On my satellite connection, I get 10GB of data a month. Period. I work from home, and that is NOT a lot of data. There is a "free data" period every night from midnight to 5 am, and that is when I have generally downloaded any software that I need, including Windows updates. I have always regularly updated Windows, but I have my system set to let me choose when -- specifically because of the serious data caps I deal with. To have Microsoft now tell me that *IT* will choose when to chew up vast amounts of my limited data allowances because I can't even be allowed to specify that unstoppable automatic updates be done during an off-peak, non-metered period is offensive, insulting, and financially damaging to me.

    Are you listening, Microsoft? Do you understand that not everyone is on a WiFi connection? Do you GET that you don't HAVE to be on a WiFi connection to be effectively "metered"?!?!?!

    Please add Ethernet/LAN connections to those that users can mark as "metered." If you're going to take away our freedom and flexibility and treat us like 4-year-olds for your convenience, could you at least give us the laughably minimal control over WHEN in a 24-hour period you push a ton of unwanted data at us?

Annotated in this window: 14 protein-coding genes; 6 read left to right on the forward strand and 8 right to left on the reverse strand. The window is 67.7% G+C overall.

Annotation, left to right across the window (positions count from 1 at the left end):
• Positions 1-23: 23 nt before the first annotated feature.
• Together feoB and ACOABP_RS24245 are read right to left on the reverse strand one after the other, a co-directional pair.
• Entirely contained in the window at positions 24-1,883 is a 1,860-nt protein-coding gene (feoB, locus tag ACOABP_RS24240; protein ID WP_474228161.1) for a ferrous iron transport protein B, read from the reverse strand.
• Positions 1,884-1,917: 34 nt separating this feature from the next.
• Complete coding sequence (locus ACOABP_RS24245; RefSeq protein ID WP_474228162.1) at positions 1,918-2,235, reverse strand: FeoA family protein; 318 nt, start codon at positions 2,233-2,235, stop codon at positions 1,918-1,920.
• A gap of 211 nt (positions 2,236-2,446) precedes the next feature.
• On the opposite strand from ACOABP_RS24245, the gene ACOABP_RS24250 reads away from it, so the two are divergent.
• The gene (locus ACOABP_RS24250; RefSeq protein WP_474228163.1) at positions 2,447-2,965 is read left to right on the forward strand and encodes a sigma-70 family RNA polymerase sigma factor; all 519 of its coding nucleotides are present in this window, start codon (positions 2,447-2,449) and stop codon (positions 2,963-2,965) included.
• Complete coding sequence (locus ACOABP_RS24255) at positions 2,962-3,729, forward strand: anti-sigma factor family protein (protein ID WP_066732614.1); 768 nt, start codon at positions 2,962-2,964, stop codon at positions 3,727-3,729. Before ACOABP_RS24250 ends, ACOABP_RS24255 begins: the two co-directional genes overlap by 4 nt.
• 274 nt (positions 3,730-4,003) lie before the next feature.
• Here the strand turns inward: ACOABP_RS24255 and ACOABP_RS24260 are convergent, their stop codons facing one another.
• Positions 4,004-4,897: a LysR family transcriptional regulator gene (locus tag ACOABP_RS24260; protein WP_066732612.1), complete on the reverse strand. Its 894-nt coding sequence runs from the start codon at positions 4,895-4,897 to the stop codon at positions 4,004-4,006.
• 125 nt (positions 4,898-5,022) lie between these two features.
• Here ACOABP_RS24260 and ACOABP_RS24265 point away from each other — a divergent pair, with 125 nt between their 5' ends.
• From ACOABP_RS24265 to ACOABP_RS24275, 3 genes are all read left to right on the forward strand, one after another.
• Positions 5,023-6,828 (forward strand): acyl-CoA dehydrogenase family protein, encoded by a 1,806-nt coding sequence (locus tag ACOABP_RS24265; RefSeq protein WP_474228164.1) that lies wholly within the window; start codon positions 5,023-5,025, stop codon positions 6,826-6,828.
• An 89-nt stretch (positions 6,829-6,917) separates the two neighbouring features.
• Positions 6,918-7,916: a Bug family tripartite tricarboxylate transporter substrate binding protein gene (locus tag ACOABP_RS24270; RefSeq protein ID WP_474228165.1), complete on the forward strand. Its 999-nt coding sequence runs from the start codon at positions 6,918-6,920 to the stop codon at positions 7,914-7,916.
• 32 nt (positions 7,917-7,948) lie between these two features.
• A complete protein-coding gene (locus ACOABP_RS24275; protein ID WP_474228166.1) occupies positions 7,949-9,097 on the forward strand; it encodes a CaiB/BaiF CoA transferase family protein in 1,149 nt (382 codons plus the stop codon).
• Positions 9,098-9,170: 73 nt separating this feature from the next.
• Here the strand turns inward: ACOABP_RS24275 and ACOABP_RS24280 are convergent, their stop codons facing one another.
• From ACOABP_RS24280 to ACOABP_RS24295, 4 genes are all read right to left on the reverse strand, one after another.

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  6. Mo'men 4 years ago

    Thanks 🙂 it worked

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  7. kevin 4 years ago

    Thx a lot. its really help me Since i have a limited quote on my modem. if this were not show Online, my monthly use of 5Gb will end up in just 1 day bcs of the Update. Thx a lot. Your The Best (y)

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  8. Elly D 4 years ago

    Thank you for this article. It was really helpful. I now disabled the updates as it was very annoying to let them run without my consent.